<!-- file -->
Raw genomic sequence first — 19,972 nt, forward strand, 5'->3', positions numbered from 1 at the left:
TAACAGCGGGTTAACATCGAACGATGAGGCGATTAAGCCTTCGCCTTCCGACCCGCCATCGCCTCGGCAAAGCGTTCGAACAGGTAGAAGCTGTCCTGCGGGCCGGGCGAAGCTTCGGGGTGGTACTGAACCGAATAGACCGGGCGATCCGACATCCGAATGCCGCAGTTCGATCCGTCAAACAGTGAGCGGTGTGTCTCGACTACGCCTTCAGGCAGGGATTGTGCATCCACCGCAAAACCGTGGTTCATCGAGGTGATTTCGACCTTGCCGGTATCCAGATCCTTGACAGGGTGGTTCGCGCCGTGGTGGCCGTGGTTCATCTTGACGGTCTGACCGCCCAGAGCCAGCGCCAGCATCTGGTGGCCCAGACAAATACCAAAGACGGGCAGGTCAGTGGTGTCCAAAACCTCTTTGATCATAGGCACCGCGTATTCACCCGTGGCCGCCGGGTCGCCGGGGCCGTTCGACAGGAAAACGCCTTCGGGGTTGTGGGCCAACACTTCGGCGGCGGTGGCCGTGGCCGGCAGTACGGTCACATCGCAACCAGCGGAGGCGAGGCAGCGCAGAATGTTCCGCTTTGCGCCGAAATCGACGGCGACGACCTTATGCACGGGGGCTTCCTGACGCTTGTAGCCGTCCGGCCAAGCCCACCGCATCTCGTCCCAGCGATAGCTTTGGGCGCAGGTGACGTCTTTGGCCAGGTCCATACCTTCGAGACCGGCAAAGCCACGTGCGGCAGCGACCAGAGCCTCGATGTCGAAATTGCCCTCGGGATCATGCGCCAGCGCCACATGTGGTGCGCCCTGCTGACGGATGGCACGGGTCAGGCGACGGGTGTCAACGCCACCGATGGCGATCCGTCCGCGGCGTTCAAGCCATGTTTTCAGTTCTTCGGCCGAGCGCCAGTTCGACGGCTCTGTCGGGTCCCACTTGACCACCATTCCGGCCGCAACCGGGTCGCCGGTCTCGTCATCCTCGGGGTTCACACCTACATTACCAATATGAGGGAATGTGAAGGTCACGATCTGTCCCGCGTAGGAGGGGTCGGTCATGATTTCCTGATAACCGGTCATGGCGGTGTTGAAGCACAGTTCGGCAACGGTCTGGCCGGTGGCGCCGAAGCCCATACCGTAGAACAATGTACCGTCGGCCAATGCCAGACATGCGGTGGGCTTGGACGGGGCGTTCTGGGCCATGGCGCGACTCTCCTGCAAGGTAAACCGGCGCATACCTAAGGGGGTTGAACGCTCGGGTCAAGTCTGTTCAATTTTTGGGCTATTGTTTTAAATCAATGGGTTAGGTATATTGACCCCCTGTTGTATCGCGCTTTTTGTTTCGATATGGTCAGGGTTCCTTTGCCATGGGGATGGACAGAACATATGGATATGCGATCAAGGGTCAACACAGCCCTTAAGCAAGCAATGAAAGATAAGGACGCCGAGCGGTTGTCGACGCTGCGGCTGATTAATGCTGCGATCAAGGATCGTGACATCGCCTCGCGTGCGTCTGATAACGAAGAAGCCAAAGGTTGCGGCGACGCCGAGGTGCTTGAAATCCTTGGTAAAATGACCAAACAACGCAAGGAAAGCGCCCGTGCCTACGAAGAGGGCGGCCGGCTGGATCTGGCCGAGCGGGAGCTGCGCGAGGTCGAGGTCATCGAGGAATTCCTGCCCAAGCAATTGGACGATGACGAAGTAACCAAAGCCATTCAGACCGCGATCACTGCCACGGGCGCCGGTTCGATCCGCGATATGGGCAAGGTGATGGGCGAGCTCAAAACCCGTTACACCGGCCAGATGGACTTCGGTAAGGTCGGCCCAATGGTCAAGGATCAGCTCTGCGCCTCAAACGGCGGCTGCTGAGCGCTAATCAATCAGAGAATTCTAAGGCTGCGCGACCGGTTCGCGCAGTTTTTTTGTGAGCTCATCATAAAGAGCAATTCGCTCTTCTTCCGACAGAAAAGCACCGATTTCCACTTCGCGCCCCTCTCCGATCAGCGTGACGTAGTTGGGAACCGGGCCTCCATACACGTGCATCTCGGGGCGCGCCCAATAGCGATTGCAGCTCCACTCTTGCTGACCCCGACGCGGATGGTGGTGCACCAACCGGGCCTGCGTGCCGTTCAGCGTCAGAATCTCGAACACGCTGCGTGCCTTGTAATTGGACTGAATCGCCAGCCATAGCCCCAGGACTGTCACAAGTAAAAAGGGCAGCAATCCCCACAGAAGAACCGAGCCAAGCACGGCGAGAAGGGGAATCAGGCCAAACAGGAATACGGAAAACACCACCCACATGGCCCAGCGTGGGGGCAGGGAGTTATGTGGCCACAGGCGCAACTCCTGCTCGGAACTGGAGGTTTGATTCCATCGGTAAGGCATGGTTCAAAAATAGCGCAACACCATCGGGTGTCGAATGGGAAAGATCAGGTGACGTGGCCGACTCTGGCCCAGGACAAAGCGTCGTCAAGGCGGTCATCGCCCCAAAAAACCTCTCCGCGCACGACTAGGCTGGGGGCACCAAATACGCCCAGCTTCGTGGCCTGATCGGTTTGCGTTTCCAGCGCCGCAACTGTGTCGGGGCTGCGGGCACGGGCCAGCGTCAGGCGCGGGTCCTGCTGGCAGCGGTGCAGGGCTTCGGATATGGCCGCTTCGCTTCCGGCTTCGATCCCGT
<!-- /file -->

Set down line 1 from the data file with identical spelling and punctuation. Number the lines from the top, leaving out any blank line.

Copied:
Raw genomic sequence first — 19,972 nt, forward strand, 5'->3', positions numbered from 1 at the left: